It was a tough day for the future of college athletics with the Big Ten and Pac-12 saying there will be “no further action” in 2020. Shortly after the announcements were made by both conferences, people had mixed emotions on how the remaining three Power Five schools might start a college football season in two weeks.
In the wake of Pac-12’s CEO group voting unanimously to postpone the 2020 season to Jan. 2021, the #WeAreUnited unity group released a statement in dissent of the ruling. The calls for a unified player representation grew louder as the group denounced how the conference handled the entire process to move the season into next year.
“It is obvious that the Pac-12 was woefully unprepared to protect college athlete safety in response to COVID-19 and could not address the basic and essential safety demands made by #WeAreUnited,” the group said in the statement, which was critical of the conference’s lack of transparency in making Tuesday’s decision. “The Pac-12’s failures have made it clear that the time for change is now. The system is broken. College athletes deserve and need a real voice in the form of a players association.”
The unity group went back to the list of demands they made prior, detailing how they felt disregarded. Pac-12 officials did respond to the group, but wouldn’t commit to having any continued open dialog to address the issues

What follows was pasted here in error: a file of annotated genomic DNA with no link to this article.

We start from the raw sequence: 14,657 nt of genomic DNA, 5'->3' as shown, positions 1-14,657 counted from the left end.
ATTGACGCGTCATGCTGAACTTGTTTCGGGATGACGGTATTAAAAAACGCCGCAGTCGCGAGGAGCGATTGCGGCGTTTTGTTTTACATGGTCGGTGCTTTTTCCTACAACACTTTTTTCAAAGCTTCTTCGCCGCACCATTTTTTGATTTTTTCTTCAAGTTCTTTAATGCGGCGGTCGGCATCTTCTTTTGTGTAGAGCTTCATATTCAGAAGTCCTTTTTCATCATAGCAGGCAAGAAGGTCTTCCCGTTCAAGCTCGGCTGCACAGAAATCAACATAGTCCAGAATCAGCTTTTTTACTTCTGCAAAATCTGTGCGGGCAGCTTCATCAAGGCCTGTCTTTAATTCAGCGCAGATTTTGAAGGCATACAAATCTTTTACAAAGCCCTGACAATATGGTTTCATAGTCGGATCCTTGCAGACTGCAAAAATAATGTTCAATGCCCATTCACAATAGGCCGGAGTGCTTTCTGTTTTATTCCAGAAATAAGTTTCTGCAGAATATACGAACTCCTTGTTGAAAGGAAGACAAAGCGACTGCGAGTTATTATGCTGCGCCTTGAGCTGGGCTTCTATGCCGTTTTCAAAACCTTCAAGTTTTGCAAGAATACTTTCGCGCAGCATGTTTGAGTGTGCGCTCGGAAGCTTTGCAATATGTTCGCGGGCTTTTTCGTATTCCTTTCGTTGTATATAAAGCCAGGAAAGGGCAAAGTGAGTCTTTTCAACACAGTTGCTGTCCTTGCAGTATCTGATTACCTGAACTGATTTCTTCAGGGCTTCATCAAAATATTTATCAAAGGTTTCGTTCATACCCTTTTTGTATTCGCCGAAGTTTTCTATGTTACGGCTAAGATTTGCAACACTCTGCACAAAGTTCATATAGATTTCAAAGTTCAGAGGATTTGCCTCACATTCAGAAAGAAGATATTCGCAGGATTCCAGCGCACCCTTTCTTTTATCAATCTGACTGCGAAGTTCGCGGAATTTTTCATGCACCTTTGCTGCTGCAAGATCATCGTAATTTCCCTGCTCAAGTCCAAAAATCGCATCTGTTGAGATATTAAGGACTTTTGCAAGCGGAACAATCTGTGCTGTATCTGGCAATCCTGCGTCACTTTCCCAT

“Throughout our dealing with Pac-12 leadership, the rights of college athletes were not taken seriously by Conference leadership,” the statement said. “When we raised concerns over the lack of enforceable health and safety mandates in the conference as a prerequisite to a season, we were met with hostility.”
Pac-12 commissioner Larry Scott refused to offer help from his office in regards to scholarship promises and remaining eligibility. He said those matters would be taken up with the NCAA and the respective conference schools. As for medical care, meals and academics for athletes, those services will continues as scheduled going into the fall.
Pac-12 medical board cited high community spread, cardiac risks, and lack of rapid testing as reasons not to play. This is a valuable document worth reading. Other conferences should share their medical advice too. https://t.co/sWOfGPq9UC pic.twitter.com/nYmx5k3Qwe— Jon Solomon (@JonSolomonAspen) August 12, 2020
At the end of the day, the Pac-12 Medical Board gave clear recommendations about the spread of Covid-19 and how playing sports in the fall would have a negative impact on the general population. A similar statement echoed by the Big Ten.
“The mental and physical health and welfare of our student-athletes has been at the center of every decision we have made regarding the ability to proceed forward,” Big Ten Commissioner Kevin Warren said in a statement. “As time progressed and after hours of discussion with our Big Ten Task Force for Emerging Infectious Diseases and the Big Ten Sports Medicine Committee, it became abundantly clear that there was too much uncertainty regarding potential medical risks to allow our student-athletes to compete this fall.”